Rediscovered Families

The Powerful Gift of Grace

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In a family grace is one of the most transformative gifts we can offer and receive. It  is a powerful force of love that helps us deal with the exhausting, wonderful exhilarating mess called family.Parenting can be hard at times. The constant demands of children can wear you to a frazzle. Tempers fray and even sweet tempered children get tired and uncooperative. Dealing with it all is part of that mysterious paradox of parenting. How is it that you can love your kids so deeply and yet at the same time get sooo darned exasperated with them?

Thank goodness for the gift of grace.

Grace is a powerful force of love that helps us deal with the exhausting, wonderful exhilarating mess called family.

  • It brings healing, conveys love, and forges deep family connections.
  • Offers undeserved kindness.
  • Extends forgiveness and compassion.
  • Puts relationship ahead of rules and regulations.
  • Speaks the language of love.

In a family grace is one of the most transformative gifts we can offer and receive.

This past week I fortunate enough to read a couple of powerful stories about grace in action. The first is a story that was written by Mel Lazarus. It is the true story of three young boys caught in an act of vandalism. The fathers of two of the boys responded harshly, while the third responded with an act of grace. Check it out here.

What an amazing story!

And what was the consequence of that father’s incredible act of grace? In the words of his son,

“I also realized years later that, to him, humiliating me was just as unthinkable. Unlike the fathers of my buddies, he couldn’t play into a conspiracy of revenge and spectacle. But my father had made his point. I never forgot that my vandalism on that August afternoon was outrageous. And I’ll never forget that it was also the day I first understood how deeply I could trust him.”

The whole issue of discipline is tricky. There needs to be a certain number of rules and I believe that children thrive in an atmosphere where there are clear boundaries. At the same time children need to experience lots of love and forgiveness.

Your children are going to make lots of mistakes. That is part of growing up. They will forget and get distracted. They will jump blindly into situations without considering the consequences. They will push the boundaries. And trust me they will quickly figure out how to push your buttons! As a result there is a need for gentle discipline and fair consequences.

At the same time our children desperately need to know that making mistakes does not mean you are a bad person. That your love and approval is something they can count on and is never dependent on their behavior. And that is where grace comes in.

The second story I read came from Glennon Doyle Melton over at Momastry. She tells a powerful story of an exhausted mom, bickering children and a stubbed toe that all combined to a spectacular mother meltdown. Boy did I ever relate! I’ve been there a million times. How about you? If you can take a few minutes go read it here.

The thing that really stood out for me was the way a small act of grace offered by her husband brought peace and reconciliation into a fraught situation. This husband could have come in with judgment and recriminations. Instead he silently offered compassion, understanding, and care. This is grace in action.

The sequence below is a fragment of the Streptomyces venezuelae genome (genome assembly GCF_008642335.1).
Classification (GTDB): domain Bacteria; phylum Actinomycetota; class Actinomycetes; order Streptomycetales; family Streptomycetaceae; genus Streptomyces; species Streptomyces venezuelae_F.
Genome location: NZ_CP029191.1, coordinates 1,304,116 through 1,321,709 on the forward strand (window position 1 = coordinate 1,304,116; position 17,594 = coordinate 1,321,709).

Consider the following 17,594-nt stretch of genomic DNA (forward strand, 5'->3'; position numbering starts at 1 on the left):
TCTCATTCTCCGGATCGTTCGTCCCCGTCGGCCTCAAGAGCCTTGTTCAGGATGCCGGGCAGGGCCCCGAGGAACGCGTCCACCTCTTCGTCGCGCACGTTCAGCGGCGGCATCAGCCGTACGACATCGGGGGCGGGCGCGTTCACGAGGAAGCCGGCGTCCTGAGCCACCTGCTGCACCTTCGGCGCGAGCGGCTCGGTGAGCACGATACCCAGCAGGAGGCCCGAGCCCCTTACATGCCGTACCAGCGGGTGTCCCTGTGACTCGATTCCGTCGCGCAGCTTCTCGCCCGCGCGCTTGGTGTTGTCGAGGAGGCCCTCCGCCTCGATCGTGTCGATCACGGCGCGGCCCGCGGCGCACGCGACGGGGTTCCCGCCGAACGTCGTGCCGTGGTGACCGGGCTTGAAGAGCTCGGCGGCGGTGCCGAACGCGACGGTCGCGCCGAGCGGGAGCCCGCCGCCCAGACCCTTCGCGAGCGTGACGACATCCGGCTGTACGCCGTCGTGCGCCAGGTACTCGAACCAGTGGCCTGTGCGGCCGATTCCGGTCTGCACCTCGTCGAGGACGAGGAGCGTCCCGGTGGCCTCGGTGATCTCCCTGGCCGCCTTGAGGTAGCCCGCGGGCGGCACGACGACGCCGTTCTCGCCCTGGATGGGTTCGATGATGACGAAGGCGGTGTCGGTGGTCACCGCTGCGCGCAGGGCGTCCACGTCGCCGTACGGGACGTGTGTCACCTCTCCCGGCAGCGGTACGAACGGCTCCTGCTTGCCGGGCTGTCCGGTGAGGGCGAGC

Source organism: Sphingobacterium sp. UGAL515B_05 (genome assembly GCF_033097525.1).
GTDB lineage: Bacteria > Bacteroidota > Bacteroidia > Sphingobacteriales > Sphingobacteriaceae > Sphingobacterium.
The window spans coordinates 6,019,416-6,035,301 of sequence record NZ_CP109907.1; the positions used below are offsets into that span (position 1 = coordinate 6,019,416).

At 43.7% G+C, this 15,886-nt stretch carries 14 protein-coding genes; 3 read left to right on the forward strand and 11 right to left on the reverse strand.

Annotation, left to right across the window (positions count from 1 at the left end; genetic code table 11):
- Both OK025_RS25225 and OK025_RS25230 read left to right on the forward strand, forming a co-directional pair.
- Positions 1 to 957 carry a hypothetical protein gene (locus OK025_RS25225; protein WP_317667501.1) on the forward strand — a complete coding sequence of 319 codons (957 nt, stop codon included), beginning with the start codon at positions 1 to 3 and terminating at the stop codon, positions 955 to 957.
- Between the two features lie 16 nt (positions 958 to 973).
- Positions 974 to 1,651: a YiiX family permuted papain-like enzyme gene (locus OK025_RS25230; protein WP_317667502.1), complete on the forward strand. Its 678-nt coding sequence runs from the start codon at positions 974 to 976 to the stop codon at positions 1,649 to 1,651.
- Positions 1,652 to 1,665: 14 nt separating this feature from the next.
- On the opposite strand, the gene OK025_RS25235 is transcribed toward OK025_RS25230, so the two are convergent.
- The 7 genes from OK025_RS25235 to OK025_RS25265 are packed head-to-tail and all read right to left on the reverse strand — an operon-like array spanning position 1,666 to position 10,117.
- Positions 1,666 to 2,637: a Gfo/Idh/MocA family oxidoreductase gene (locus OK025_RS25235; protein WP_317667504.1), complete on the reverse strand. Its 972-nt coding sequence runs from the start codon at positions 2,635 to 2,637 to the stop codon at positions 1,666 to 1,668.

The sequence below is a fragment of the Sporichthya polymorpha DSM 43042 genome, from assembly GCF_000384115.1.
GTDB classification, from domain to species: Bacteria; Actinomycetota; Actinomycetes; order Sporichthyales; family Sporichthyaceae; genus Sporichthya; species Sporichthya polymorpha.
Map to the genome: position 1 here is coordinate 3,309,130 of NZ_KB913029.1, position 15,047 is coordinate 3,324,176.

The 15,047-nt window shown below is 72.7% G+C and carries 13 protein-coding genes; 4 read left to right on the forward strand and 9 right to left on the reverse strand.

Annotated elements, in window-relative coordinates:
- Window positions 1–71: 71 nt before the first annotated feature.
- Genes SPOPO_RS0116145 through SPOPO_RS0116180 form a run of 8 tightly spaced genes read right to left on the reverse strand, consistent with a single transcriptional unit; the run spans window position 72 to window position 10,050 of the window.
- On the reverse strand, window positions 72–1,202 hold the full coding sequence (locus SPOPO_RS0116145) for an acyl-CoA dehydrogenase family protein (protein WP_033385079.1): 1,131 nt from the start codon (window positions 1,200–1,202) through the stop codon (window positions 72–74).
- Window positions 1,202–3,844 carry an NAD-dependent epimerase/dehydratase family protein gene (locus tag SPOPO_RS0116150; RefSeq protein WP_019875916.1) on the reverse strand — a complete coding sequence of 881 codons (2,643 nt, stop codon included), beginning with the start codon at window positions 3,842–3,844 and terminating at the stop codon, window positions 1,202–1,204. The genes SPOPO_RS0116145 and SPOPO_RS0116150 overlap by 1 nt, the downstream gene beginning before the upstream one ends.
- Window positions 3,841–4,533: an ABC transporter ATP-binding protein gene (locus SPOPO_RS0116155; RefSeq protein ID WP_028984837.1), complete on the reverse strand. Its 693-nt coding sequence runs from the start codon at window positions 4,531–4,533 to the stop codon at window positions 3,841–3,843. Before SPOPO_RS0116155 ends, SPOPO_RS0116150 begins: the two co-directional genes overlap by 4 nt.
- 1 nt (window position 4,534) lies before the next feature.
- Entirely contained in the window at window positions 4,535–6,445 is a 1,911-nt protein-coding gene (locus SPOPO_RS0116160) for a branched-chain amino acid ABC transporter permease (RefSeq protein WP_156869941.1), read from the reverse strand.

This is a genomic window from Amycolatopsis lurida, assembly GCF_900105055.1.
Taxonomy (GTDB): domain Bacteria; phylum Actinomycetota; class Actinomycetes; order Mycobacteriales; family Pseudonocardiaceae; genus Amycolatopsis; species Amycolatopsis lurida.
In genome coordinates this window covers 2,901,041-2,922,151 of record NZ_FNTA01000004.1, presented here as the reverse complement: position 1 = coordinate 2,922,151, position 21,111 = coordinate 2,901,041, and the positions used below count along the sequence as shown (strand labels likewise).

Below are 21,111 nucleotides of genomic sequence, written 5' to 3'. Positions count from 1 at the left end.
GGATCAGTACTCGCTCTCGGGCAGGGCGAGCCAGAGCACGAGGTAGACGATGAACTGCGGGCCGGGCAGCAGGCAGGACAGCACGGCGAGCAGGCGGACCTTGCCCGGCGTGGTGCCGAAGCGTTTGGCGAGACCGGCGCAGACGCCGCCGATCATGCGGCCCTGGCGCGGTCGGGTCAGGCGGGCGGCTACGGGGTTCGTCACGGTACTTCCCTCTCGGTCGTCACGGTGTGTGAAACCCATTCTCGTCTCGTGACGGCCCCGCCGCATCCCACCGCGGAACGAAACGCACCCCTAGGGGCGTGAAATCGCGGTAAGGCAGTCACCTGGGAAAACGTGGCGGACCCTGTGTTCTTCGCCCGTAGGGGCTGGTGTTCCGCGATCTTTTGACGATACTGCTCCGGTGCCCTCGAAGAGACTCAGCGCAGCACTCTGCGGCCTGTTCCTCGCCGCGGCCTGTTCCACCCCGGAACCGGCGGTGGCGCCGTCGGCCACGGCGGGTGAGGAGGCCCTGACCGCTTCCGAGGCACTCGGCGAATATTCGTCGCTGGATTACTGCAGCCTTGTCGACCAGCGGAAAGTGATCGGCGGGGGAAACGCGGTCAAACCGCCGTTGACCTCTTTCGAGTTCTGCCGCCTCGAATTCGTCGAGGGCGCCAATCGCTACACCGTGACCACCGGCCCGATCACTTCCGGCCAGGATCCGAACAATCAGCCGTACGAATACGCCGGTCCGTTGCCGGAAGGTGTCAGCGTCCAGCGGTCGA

“And grace is what makes a girl ready to apologize.”

And the impact of that apology was beautiful.

“Yes. This is family: With all the apologizing and hugging and crying and forgiving — a place to practice giving and accepting grace.” Glennon Doyle Melton

Powerful stuff!

So when your children make mistakes (and they will). Or your teens are driving you crazy (and they will). Or you are reminding your brood to do something for the seventh millionth time. Or you are constantly embroiled in arguments. Try to remember that grace can turn things around.

  • Instead of a harsh reprimand offer the chance to start a conversation over.
  • Instead of spitting out words of indignation quietly ask what is going on and listen.
  • Instead of turning away offer a long hug.

And when it all gets too much and you have a meltdown (and you probably will) try to apologize as soon as possible. Then accept the gift of grace offered to you because everyone is worthy of the chance to start over and over and over.

In a family grace is one of the most transformative gifts we can offer and receive. It  is a powerful force of love that helps us deal with the exhausting, wonderful exhilarating mess called family.

9 thoughts on “The Powerful Gift of Grace”

  1. Sharon it seems I came across this post, on a day when I needed to hear these words. There have been missed opportunities to welcome and act with grace this week. Gratefully though, tomorrow is a new day and I’m sure I’ll have the opportunity (possibly by 8am), to intentionally act with grace. I’m so grateful you wrote this piece.

    1. Sharon Harding

      Thank you Liz. Thankfully tomorrow is always a new day and a chance to begin afresh.

  2. This post is so beautiful. I don’t have children but I guess you are right. We all need and deserve grace.
    I was deeply touched by the dad post because I am not even doing this for myself. Thank you for sharing it.

    1. Sharon Harding

      You are welcome Corinna I am glad it resonated with you. We do all deserve and need grace and sometimes the person I need to offer grace to the most is myself.

  3. Lovely post and very true. I do need to remember these things, parenting is so hard and we all fall of sometimes, but it’s about how you deal with it.
    Thanks for linking #LetKidsBeKids

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